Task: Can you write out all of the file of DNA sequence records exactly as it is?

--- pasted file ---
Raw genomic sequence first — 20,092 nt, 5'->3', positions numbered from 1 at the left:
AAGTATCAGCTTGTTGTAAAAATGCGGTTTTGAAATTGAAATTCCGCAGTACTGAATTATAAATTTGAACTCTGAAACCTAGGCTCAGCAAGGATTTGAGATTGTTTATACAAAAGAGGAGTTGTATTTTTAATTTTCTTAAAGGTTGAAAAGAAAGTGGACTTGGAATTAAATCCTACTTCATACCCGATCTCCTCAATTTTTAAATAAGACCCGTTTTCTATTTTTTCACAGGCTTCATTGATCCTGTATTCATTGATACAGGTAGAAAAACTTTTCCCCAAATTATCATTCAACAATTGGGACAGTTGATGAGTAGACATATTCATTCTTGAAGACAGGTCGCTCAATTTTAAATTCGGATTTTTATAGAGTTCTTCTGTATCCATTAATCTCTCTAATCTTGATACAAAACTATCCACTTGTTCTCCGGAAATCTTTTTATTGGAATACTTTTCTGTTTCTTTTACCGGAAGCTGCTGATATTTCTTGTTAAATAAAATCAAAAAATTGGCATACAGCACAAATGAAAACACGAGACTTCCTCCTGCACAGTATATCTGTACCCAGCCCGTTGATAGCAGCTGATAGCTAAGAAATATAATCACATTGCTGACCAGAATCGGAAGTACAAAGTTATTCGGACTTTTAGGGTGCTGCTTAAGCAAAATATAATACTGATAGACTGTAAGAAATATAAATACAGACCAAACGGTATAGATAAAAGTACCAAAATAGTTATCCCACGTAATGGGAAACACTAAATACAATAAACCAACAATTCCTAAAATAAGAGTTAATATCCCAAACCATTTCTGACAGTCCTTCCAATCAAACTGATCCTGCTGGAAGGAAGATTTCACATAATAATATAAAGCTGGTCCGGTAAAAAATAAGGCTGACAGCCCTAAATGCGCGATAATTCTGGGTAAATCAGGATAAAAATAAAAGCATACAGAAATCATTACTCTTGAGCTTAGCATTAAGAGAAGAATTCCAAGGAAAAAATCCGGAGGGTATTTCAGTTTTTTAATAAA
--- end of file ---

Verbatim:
Raw genomic sequence first — 20,092 nt, 5'->3', positions numbered from 1 at the left:
AAGTATCAGCTTGTTGTAAAAATGCGGTTTTGAAATTGAAATTCCGCAGTACTGAATTATAAATTTGAACTCTGAAACCTAGGCTCAGCAAGGATTTGAGATTGTTTATACAAAAGAGGAGTTGTATTTTTAATTTTCTTAAAGGTTGAAAAGAAAGTGGACTTGGAATTAAATCCTACTTCATACCCGATCTCCTCAATTTTTAAATAAGACCCGTTTTCTATTTTTTCACAGGCTTCATTGATCCTGTATTCATTGATACAGGTAGAAAAACTTTTCCCCAAATTATCATTCAACAATTGGGACAGTTGATGAGTAGACATATTCATTCTTGAAGACAGGTCGCTCAATTTTAAATTCGGATTTTTATAGAGTTCTTCTGTATCCATTAATCTCTCTAATCTTGATACAAAACTATCCACTTGTTCTCCGGAAATCTTTTTATTGGAATACTTTTCTGTTTCTTTTACCGGAAGCTGCTGATATTTCTTGTTAAATAAAATCAAAAAATTGGCATACAGCACAAATGAAAACACGAGACTTCCTCCTGCACAGTATATCTGTACCCAGCCCGTTGATAGCAGCTGATAGCTAAGAAATATAATCACATTGCTGACCAGAATCGGAAGTACAAAGTTATTCGGACTTTTAGGGTGCTGCTTAAGCAAAATATAATACTGATAGACTGTAAGAAATATAAATACAGACCAAACGGTATAGATAAAAGTACCAAAATAGTTATCCCACGTAATGGGAAACACTAAATACAATAAACCAACAATTCCTAAAATAAGAGTTAATATCCCAAACCATTTCTGACAGTCCTTCCAATCAAACTGATCCTGCTGGAAGGAAGATTTCACATAATAATATAAAGCTGGTCCGGTAAAAAATAAGGCTGACAGCCCTAAATGCGCGATAATTCTGGGTAAATCAGGATAAAAATAAAAGCATACAGAAATCATTACTCTTGAGCTTAGCATTAAGAGAAGAATTCCAAGGAAAAAATCCGGAGGGTATTTCAGTTTTTTAATAAA